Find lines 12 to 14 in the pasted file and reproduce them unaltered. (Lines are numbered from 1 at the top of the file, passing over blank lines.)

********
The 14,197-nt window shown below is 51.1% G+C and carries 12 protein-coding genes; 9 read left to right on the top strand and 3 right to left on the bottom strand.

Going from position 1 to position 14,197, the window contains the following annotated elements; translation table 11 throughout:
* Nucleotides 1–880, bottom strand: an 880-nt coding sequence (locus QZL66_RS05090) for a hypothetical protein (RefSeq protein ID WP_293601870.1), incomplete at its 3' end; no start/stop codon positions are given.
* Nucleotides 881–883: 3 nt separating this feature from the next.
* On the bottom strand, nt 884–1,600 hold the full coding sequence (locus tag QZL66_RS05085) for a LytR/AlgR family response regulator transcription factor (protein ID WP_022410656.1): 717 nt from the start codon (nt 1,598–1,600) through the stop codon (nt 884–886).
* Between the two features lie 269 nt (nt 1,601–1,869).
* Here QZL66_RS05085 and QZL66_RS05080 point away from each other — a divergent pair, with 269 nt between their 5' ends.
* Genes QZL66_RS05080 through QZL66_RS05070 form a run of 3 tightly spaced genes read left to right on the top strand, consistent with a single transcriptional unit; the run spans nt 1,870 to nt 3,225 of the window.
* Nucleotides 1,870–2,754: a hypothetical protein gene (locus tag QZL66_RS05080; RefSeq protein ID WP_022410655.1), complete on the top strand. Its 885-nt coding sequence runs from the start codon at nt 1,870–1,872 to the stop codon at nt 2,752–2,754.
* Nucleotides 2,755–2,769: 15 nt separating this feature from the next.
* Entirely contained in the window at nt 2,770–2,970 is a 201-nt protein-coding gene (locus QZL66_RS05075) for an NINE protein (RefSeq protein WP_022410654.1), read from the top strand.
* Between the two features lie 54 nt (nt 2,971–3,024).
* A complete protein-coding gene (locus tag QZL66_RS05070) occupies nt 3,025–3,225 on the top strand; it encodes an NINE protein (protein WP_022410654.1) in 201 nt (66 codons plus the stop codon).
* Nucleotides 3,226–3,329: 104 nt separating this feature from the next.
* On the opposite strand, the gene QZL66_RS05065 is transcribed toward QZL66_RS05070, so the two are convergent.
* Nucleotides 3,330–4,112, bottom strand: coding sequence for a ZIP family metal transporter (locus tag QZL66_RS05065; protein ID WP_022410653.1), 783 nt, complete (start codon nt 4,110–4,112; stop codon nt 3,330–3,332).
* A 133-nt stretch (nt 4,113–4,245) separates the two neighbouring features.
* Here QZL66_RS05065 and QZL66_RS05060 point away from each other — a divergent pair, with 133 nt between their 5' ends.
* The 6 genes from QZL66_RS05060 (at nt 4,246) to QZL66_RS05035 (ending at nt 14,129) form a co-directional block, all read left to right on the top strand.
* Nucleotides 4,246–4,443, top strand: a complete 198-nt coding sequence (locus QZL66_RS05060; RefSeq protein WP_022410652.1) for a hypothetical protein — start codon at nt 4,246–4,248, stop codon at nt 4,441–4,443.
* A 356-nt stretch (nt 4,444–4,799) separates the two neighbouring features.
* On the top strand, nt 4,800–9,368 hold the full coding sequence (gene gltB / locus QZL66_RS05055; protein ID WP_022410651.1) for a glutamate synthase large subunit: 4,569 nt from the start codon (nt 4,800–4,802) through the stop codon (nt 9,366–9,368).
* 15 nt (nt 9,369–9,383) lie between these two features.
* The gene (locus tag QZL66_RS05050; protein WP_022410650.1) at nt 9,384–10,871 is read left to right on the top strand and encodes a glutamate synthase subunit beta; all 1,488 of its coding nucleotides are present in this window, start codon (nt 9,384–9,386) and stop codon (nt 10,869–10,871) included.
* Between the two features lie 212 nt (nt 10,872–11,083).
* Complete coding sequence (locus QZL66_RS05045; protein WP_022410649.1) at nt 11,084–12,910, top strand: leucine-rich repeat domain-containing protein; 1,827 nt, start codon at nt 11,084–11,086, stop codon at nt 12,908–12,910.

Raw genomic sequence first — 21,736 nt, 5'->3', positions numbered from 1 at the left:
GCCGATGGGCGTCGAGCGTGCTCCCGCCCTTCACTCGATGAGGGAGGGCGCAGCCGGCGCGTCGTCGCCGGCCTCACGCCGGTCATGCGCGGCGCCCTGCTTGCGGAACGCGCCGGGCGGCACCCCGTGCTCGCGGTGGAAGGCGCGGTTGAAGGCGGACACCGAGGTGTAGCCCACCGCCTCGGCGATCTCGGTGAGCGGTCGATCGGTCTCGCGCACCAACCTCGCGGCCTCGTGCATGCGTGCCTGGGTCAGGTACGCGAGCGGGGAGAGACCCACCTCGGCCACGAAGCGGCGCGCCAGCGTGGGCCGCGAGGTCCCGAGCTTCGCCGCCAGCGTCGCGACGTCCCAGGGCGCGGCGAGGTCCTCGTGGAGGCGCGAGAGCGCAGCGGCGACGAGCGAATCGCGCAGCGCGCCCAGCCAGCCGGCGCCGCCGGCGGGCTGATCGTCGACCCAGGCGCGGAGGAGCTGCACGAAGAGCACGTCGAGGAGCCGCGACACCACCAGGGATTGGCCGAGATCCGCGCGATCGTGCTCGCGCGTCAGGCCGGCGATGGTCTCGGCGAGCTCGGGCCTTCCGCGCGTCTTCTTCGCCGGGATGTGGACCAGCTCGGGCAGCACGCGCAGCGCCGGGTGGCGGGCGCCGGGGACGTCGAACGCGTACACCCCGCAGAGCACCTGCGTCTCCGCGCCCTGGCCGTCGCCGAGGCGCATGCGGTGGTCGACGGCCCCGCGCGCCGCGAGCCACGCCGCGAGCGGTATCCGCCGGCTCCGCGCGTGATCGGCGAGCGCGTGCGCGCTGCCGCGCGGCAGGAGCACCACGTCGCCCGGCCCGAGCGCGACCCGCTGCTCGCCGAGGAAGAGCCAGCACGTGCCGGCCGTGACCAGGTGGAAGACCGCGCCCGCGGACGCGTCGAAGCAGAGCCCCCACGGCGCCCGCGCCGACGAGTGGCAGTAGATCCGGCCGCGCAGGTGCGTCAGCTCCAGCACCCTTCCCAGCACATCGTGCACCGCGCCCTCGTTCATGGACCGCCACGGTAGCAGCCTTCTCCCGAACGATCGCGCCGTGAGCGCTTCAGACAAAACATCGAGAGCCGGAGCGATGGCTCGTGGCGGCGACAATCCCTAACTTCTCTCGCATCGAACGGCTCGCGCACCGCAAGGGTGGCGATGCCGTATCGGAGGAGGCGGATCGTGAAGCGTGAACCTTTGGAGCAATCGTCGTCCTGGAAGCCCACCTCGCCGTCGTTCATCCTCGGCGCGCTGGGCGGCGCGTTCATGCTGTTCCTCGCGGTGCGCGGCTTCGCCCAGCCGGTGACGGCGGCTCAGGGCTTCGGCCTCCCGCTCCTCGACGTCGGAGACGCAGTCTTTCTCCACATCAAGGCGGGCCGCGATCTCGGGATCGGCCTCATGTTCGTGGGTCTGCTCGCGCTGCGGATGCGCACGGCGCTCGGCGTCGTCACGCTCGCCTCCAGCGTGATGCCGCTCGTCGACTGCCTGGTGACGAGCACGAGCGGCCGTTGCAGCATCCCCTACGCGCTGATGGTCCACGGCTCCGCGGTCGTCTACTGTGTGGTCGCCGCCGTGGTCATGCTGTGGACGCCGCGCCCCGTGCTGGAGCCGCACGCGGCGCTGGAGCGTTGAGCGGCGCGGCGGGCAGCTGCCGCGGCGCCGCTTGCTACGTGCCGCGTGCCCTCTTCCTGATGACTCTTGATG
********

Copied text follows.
* Between the two features lie 54 nt (nt 2,971–3,024).
* A complete protein-coding gene (locus tag QZL66_RS05070) occupies nt 3,025–3,225 on the top strand; it encodes an NINE protein (protein WP_022410654.1) in 201 nt (66 codons plus the stop codon).
* Nucleotides 3,226–3,329: 104 nt separating this feature from the next.